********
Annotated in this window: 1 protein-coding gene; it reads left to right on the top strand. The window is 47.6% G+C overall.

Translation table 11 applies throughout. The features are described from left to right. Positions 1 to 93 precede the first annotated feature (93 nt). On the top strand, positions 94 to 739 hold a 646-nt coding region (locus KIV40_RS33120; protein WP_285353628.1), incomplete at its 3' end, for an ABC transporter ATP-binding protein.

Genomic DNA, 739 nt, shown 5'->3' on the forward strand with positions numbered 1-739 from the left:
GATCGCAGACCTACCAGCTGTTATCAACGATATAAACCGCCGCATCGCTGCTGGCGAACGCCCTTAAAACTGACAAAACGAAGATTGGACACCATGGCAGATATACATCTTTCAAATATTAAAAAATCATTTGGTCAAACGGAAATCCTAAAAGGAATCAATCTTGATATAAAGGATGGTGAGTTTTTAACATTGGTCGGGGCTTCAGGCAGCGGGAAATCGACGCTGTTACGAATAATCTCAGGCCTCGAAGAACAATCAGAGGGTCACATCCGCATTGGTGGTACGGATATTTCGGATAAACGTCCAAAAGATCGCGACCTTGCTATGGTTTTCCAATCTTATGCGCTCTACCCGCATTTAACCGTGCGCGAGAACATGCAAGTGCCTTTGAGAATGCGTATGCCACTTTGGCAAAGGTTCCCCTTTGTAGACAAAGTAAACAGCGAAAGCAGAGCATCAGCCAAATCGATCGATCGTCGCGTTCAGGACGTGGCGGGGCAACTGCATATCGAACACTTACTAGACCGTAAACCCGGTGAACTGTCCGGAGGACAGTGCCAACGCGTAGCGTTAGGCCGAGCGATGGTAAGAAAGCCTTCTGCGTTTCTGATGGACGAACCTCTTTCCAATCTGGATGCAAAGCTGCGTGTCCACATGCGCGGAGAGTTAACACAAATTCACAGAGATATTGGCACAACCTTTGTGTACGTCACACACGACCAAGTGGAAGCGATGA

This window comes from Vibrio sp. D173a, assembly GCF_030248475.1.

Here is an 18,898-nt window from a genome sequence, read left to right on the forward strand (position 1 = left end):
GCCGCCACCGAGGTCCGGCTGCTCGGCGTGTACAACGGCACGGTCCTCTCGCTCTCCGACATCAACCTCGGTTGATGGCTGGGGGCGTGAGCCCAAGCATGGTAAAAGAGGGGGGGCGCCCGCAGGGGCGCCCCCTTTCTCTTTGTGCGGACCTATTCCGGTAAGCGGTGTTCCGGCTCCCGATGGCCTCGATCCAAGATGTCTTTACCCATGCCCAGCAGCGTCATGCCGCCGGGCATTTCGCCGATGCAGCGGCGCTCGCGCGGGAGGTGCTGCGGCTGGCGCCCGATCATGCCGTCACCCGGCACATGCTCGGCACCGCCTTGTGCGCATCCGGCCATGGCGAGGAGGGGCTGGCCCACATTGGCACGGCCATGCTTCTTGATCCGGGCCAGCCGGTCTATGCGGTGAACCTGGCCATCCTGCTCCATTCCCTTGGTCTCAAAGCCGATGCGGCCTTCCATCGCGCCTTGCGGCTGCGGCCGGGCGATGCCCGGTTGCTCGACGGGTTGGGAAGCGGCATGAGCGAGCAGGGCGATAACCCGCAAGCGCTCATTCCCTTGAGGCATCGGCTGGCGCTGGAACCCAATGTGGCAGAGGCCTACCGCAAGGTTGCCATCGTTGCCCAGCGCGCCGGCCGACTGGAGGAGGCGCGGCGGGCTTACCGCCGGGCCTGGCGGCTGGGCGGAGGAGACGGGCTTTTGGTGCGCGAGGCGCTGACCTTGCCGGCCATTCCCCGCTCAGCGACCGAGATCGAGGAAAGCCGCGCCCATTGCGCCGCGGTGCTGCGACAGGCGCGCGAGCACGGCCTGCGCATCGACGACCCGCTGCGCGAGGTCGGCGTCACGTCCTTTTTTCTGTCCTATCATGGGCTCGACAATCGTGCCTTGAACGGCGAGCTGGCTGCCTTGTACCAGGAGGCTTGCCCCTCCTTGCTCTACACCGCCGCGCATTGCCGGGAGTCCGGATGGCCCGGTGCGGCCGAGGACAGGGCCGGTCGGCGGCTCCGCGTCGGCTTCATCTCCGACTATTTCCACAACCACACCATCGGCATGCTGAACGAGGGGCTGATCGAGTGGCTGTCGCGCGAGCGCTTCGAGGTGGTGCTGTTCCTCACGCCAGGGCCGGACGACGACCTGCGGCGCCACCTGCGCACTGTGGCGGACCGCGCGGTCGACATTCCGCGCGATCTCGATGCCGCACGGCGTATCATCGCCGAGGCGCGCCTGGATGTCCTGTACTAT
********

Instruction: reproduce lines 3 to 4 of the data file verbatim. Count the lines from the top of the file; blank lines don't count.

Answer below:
Genomic DNA, 739 nt, shown 5'->3' on the forward strand with positions numbered 1-739 from the left:
GATCGCAGACCTACCAGCTGTTATCAACGATATAAACCGCCGCATCGCTGCTGGCGAACGCCCTTAAAACTGACAAAACGAAGATTGGACACCATGGCAGATATACATCTTTCAAATATTAAAAAATCATTTGGTCAAACGGAAATCCTAAAAGGAATCAATCTTGATATAAAGGATGGTGAGTTTTTAACATTGGTCGGGGCTTCAGGCAGCGGGAAATCGACGCTGTTACGAATAATCTCAGGCCTCGAAGAACAATCAGAGGGTCACATCCGCATTGGTGGTACGGATATTTCGGATAAACGTCCAAAAGATCGCGACCTTGCTATGGTTTTCCAATCTTATGCGCTCTACCCGCATTTAACCGTGCGCGAGAACATGCAAGTGCCTTTGAGAATGCGTATGCCACTTTGGCAAAGGTTCCCCTTTGTAGACAAAGTAAACAGCGAAAGCAGAGCATCAGCCAAATCGATCGATCGTCGCGTTCAGGACGTGGCGGGGCAACTGCATATCGAACACTTACTAGACCGTAAACCCGGTGAACTGTCCGGAGGACAGTGCCAACGCGTAGCGTTAGGCCGAGCGATGGTAAGAAAGCCTTCTGCGTTTCTGATGGACGAACCTCTTTCCAATCTGGATGCAAAGCTGCGTGTCCACATGCGCGGAGAGTTAACACAAATTCACAGAGATATTGGCACAACCTTTGTGTACGTCACACACGACCAAGTGGAAGCGATGA